In 2014, Vogue established that big bums were back in fashion, while in 2015, the Guardian asked if big lips were the new bushy brow. What often isn’t noticed is how these “trends” are treating a specific trait of beauty as a mere fashion statement. Woefully, we hear men making remarks such as, “Real men want meat. Bones are for the dogs,” to which I may add, “Shut the fuck up. We don’t care about what ‘men’ want.” Technically, a curvy body is the beau idéal now (the media is yet to catch up), as the ‘slim’ women who were glorified earlier are being ‘skinny shamed’ and the ‘curvy’ women who were ‘fat shamed’ earlier are being glorified now. Notice a pattern?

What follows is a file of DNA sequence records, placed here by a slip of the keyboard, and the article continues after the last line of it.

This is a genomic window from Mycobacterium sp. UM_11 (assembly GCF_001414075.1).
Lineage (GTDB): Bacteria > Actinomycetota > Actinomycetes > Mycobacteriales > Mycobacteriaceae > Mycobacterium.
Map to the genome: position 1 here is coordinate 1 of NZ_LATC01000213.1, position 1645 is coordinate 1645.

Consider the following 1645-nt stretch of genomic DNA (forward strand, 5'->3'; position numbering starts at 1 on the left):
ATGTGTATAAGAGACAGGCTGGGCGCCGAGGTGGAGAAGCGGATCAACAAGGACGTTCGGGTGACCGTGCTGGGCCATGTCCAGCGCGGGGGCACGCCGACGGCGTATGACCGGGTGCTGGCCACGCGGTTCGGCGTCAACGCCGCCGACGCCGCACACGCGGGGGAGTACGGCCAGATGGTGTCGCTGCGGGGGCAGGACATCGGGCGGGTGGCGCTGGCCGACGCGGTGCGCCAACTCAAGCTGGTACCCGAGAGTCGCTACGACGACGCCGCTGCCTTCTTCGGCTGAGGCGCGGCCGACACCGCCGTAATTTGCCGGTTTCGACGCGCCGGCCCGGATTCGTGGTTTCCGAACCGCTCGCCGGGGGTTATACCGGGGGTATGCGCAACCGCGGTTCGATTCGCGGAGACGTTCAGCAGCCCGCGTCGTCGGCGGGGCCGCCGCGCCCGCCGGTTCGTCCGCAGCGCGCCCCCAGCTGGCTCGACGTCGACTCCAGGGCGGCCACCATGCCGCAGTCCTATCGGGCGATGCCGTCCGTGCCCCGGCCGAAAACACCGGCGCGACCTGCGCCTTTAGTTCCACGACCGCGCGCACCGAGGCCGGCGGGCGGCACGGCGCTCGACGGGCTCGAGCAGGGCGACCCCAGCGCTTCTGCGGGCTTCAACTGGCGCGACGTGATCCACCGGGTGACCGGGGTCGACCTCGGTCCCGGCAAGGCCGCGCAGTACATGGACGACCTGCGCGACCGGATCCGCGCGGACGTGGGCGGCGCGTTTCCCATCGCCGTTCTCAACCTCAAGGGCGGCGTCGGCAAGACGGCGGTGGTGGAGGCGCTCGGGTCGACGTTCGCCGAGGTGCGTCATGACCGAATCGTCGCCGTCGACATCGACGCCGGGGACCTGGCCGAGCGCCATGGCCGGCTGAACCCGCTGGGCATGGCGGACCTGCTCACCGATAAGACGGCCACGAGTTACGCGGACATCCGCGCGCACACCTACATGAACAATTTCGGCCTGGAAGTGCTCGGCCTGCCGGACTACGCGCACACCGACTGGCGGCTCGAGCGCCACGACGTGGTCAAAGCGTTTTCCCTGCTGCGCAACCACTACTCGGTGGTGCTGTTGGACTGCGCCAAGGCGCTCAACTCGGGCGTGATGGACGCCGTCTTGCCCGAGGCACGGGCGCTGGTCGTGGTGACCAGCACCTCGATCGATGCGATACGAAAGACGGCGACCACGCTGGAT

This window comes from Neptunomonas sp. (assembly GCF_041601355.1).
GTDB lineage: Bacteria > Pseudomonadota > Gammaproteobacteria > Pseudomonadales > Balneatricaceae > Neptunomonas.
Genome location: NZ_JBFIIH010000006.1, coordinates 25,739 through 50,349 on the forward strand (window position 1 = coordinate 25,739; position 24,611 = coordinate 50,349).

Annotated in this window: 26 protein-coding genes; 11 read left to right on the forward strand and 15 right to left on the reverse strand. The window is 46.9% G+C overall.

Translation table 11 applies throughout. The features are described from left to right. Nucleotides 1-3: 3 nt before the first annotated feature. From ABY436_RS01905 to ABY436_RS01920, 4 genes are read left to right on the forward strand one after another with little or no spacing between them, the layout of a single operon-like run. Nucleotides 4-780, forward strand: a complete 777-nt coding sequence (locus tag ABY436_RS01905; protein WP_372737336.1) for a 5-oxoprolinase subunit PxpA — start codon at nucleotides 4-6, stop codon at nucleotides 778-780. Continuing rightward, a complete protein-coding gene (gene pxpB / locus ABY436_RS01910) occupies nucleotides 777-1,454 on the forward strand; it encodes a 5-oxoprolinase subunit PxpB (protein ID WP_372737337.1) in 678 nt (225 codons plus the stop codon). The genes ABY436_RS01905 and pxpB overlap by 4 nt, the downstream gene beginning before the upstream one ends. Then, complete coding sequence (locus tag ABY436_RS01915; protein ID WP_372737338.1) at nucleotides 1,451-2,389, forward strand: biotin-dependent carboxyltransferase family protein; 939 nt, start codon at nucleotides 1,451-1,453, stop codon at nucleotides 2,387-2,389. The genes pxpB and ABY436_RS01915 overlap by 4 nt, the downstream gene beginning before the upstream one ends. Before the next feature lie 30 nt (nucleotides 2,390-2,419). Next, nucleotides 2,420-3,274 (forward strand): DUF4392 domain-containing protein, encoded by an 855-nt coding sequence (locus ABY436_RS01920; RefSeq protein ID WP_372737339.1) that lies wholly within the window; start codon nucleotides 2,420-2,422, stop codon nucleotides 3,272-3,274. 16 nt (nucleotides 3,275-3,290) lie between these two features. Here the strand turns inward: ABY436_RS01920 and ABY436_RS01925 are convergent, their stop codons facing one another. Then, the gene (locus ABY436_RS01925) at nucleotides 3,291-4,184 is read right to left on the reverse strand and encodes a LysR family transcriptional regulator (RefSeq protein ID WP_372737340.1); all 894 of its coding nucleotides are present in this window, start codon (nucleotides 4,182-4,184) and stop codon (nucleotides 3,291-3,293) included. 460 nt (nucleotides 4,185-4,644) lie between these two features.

Thus, it is evident that we can NOT please the society, but ourselves. Today, a woman might dislocate her hips while doing a million squats in one sitting and a mere teen may be undergoing a buttock augmentation surgery for the sole purpose to fitting in to the contemporaneous “ideal” body standard of the society, but for how will this THIS trend last? I cannot help wondering how the ‘skinny’ women who were the rage during the “heroin chic” era of the 90s, are feeling now. Are they more dissatisfied with their bodies since they have moved away from being “ideal”? All it takes is one snooty casting director to decide your body type is “over”. When the “curves” go out of fashion, on which road will these women walk next?